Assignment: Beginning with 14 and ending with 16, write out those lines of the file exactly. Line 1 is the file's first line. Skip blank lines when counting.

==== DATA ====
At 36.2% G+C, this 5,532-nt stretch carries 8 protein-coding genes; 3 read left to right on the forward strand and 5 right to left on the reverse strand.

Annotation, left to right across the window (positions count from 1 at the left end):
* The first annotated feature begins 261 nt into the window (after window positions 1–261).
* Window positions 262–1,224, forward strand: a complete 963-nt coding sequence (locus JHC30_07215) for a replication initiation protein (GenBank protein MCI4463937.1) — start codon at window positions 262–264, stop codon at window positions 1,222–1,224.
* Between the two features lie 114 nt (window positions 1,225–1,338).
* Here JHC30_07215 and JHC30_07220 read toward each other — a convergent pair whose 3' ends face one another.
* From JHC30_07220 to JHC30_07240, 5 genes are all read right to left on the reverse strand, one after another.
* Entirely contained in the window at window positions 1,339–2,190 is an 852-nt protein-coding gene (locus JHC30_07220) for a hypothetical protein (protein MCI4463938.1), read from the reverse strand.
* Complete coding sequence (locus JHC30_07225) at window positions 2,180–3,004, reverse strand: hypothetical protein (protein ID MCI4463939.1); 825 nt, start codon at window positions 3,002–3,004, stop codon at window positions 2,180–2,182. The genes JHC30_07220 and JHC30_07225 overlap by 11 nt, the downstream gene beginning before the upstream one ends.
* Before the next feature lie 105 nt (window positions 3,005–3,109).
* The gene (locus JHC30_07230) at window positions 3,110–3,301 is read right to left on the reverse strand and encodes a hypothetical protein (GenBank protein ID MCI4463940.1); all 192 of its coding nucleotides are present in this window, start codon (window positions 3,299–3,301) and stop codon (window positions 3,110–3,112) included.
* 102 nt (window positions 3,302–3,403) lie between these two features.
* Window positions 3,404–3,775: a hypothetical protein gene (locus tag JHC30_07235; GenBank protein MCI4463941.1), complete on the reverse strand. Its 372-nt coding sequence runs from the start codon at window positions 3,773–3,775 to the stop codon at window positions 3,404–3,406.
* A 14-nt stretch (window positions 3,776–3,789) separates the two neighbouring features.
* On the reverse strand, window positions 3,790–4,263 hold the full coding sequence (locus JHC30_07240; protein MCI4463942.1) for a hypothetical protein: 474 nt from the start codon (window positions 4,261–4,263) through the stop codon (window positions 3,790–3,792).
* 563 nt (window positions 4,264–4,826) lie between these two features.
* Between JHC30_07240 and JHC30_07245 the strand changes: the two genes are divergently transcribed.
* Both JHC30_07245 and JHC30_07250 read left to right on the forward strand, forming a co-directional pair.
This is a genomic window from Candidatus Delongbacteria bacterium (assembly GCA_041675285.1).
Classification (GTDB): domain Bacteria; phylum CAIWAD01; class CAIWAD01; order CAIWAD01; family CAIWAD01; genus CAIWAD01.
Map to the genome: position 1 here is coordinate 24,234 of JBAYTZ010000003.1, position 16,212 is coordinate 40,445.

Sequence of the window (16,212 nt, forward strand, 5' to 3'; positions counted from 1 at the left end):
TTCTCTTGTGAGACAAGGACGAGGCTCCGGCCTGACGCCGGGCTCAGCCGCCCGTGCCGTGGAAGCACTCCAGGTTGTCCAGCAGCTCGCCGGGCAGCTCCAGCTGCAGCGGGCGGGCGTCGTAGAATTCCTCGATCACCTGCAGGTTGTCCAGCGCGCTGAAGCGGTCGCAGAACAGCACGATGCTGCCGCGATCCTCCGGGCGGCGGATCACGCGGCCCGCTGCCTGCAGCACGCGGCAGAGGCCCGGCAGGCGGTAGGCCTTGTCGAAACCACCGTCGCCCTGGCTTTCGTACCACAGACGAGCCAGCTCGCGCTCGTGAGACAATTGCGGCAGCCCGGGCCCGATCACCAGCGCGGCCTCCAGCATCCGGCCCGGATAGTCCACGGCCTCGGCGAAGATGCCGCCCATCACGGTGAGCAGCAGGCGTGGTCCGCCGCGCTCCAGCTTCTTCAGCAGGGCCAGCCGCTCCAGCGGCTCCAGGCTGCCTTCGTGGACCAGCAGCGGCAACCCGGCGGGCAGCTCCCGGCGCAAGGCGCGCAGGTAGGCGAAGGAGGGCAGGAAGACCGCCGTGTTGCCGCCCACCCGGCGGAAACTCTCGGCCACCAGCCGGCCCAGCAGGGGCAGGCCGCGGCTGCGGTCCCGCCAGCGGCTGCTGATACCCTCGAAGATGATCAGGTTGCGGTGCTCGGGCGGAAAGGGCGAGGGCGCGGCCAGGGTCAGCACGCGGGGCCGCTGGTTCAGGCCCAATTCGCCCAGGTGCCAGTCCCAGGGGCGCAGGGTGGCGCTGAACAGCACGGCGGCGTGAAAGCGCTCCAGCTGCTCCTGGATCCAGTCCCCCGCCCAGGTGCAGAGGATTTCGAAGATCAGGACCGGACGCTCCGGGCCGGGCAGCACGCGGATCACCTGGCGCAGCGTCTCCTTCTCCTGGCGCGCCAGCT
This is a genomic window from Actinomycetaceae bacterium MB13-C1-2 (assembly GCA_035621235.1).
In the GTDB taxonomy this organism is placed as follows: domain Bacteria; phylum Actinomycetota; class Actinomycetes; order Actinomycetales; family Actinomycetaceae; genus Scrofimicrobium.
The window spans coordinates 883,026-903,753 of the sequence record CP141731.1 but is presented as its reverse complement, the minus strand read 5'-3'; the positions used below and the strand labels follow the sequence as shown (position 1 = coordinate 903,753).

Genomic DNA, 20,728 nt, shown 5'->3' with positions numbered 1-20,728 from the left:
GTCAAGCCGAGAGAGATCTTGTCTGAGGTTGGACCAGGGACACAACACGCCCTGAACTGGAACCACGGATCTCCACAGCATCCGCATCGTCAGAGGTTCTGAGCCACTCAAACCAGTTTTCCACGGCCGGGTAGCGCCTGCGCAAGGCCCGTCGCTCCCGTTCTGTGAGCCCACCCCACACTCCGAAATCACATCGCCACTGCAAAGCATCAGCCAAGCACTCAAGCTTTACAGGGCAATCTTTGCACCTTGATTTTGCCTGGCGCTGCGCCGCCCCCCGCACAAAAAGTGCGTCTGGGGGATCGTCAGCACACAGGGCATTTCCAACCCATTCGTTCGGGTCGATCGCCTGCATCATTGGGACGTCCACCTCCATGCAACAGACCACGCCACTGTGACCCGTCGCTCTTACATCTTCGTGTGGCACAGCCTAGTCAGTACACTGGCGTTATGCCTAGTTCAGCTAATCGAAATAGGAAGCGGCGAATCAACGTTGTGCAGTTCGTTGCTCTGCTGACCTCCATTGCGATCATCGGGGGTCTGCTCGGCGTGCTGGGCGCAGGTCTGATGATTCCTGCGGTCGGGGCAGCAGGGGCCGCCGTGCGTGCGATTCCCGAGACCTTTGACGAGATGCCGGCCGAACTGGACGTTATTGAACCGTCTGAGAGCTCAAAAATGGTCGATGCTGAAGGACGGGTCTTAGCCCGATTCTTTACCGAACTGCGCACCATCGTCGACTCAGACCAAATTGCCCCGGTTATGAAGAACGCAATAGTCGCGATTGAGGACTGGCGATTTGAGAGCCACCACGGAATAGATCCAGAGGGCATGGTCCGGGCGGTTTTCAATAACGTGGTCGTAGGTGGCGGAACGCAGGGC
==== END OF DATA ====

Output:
* A 14-nt stretch (window positions 3,776–3,789) separates the two neighbouring features.
* On the reverse strand, window positions 3,790–4,263 hold the full coding sequence (locus JHC30_07240; protein MCI4463942.1) for a hypothetical protein: 474 nt from the start codon (window positions 4,261–4,263) through the stop codon (window positions 3,790–3,792).
* 563 nt (window positions 4,264–4,826) lie between these two features.